Sequoias safe for now, as lawmakers debate forest policies
Narrow escape for a national treasure fuels debate about how to reduce wildfires in Yosemite and other federal lands
Giant sequoias — thousand-year-old trees as large as 275 feet tall — came under threat this month from wildfires raging in central California's Yosemite National Park, though firefighters have reported the blaze was contained before it encroached on trees in the park’s famous Mariposa Grove.
The narrow escape for a national treasure has sparked debate in Congress about how to reduce wildfires in Yosemite and other nearby federal lands, pitting lawmakers from both parties against conservationists who fear legislative proposals could open the door to excessive timber-cutting in national forests.
Mariposa Grove, home to 30 giant sequoias, has survived the Washburn fire and “remains in good health and a healthier habitat has been created for local flora and fauna,” the National Wildfire Coordinating Group reported in an update Wednesday. The federal interagency report blamed dangerous wildfire conditions on excessively accumulated biomass on the forest floor, including leaves and tree branches.
“For many years there has been a concerted effort to reduce the large amounts of trees (both living and dead) in certain areas within Yosemite National Park,” the report said. “This never-ending task involves thinning trees with a variety of masticating and chipping equipment, chainsaws and through the use of low-intensity ground fire when conditions permit.”
“The high severity fire activity we are currently experiencing on the Washburn Fire is the result of fire being fueled by a large forested area with an extremely concentrated biomass,” the report said.
A bipartisan House bill, the Save Our Sequoias Act, aims to cut through the bureaucracy that some say is tying up forest management for years and leading to these dangerous forest conditions. The proposal is backed by House Minority Leader Kevin McCarthy, R-Calif., plus another 16 Republicans and 16 Democrats.
McCarthy’s district encompasses Sequoia National Forest, which is home to the largest sequoias, including General Sherman, the largest tree on Earth and estimated to be over 2,300 years old. Sequoia National Forest lies just south of Yosemite and northeast of Bakersfield.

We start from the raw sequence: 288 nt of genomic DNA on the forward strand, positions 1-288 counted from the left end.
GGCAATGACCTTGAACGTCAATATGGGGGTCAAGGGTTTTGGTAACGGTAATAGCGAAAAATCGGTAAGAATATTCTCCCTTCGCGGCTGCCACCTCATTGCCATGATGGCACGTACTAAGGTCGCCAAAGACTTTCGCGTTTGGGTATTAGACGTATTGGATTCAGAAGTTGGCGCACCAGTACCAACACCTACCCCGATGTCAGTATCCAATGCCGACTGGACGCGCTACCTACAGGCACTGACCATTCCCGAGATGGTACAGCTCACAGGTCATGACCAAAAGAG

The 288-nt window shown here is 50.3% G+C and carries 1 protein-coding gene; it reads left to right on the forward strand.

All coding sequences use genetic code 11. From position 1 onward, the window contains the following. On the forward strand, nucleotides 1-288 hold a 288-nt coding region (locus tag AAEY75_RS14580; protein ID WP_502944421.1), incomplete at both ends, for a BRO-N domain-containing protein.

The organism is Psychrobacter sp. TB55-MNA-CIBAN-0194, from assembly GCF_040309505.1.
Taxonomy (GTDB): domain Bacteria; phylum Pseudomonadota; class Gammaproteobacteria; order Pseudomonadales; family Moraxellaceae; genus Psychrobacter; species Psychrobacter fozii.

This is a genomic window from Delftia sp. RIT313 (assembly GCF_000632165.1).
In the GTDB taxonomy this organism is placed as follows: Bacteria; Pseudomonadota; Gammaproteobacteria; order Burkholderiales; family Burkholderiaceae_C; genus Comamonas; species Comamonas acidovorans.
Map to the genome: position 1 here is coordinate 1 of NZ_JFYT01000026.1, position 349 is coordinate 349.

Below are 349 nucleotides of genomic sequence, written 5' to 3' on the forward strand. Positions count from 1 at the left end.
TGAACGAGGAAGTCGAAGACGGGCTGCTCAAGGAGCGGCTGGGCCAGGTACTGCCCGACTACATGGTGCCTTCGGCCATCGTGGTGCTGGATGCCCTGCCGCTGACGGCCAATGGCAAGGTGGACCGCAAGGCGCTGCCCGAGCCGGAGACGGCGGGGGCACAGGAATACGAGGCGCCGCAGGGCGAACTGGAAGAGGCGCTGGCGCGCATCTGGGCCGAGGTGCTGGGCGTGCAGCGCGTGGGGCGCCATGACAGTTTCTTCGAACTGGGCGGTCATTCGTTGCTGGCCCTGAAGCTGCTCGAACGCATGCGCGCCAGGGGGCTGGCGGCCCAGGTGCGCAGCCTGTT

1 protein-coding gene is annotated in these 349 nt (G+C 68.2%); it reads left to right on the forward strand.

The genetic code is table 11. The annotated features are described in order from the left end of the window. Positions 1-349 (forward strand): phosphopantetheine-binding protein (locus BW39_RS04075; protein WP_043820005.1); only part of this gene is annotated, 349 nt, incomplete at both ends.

“I have personally seen the destruction that fires have wreaked on the Giant Sequoias, and this is an emergency,” McCarthy told CQ Roll Call in an email via a spokesperson. “The SOS Act is specifically designed to protect these iconic trees by building on bipartisan policies already enacted into law and emergency procedures already in regulation.”
“The bottom line: our generation cannot be the ones who are responsible for the extinction of Giant Sequoias,” McCarthy added.
Scores of conservation groups, including Earthjustice and the League of Conservation Voters, are criticizing the proposal as a “Trojan horse” that would allow the skirting of environmental regulations under the guise of a wildfire emergency.
“It’s nothing more than a Trojan horse to diminish important environmental reviews and cut science and communities out of the decision-making process,” Earthjustice's senior legislative representative, Blaine Miller-McFeeley, said in a statement.
Environmental law firm Earthjustice was among the 80 conservation groups that urged Congress in a letter last month to oppose the bill, warning that "bedrock environmental laws” including the National Environmental Policy Act and Endangered Species Act would be "severely undercut" if it passed.
McCarthy pushed back on the environmental groups’ opposition, in the email to CQ Roll Call.
“The knee-jerk opposition to the SOS Act by these groups, who purportedly are in support of protecting Giant Sequoias, is disappointing, but not at all surprising,” McCarthy said. “Perhaps opponents of this bill should visit the groves to see the destruction firsthand — it might change their minds.”
Another of the bill’s sponsors, Rep. Bruce Westerman, R-Ark., is a former forester who holds a master’s degree in forestry from Yale University. He is ranking member of House Natural Resources Committee, which has concurrent jurisdiction over the proposal with the Agriculture Committee.
Westerman echoed concerns from the National Park Service report that the wildfires are driven by too much accumulated biomass and called for urgent action.
"The fact that the federal government has sat on its hands and let wildfires burn hotter and stronger every year is a travesty, and now these fires are threatening to turn whole Sequoia groves into ash,” Westerman said in a statement when the bill was introduced in June. “We've traveled to the Sequoia groves and talked to the federal, state, tribal and local land managers who oversee them, and every person on the ground shared just how important it is for Congress to take swift, comprehensive action.”
Some supporters of the bill have pointed out that federal regulations already allow for officials to make “emergency alternative arrangements” to sidestep normal requirements, such as the preparation of an environmental impact statement, in an agency-deemed emergency.
The latest House bill establishes a sequoia conservation fund and allocates $350 million over 10 years, with at least 90 percent of it going to emergency response and restoration.
The bill would also convene a Giant Sequoia Lands Coalition — composed of a dozen federal, state and tribal representatives and with private organizations as affiliate members — to determine the need for such emergency forest management measures.